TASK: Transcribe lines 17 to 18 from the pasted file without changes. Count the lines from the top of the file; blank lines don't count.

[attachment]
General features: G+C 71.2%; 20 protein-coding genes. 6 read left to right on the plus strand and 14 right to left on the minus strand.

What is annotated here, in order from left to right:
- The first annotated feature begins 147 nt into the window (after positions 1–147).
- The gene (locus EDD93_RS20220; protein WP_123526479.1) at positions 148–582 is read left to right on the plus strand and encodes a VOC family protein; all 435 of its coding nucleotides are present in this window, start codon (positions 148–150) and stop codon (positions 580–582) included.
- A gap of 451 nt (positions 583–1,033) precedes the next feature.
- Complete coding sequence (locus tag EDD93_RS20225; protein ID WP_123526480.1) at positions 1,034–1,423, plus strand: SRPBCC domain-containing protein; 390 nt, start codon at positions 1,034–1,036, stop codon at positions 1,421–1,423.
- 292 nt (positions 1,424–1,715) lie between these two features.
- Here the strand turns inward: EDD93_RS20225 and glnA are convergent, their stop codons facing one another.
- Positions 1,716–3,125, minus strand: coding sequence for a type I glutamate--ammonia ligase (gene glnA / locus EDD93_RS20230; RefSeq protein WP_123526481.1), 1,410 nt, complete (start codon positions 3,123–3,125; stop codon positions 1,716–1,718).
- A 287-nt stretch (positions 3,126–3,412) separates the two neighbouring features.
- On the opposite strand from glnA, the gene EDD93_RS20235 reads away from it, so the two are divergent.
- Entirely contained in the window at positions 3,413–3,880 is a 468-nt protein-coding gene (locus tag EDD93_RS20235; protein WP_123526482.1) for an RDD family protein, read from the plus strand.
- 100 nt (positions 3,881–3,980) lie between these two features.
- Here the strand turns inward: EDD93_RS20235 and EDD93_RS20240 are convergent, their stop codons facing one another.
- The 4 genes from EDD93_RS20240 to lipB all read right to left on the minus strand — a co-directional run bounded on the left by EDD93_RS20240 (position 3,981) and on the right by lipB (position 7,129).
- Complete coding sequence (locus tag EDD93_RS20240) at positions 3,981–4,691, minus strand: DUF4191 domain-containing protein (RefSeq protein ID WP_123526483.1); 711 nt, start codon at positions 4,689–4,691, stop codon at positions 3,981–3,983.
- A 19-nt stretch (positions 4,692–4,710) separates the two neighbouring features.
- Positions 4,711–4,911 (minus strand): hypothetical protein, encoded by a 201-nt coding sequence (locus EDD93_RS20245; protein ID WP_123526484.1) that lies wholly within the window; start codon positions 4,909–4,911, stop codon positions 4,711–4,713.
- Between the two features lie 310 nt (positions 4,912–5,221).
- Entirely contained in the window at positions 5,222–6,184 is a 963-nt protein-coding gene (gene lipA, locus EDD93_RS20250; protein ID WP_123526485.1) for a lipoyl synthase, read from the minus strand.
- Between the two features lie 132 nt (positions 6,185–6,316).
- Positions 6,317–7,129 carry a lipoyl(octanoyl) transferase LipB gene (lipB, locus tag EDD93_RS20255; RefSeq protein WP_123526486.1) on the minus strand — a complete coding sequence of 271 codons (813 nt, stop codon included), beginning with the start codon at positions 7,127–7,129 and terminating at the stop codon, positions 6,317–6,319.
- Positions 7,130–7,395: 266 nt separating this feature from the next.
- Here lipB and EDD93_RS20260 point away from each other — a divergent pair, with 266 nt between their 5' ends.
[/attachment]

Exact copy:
- A 19-nt stretch (positions 4,692–4,710) separates the two neighbouring features.
- Positions 4,711–4,911 (minus strand): hypothetical protein, encoded by a 201-nt coding sequence (locus EDD93_RS20245; protein ID WP_123526484.1) that lies wholly within the window; start codon positions 4,909–4,911, stop codon positions 4,711–4,713.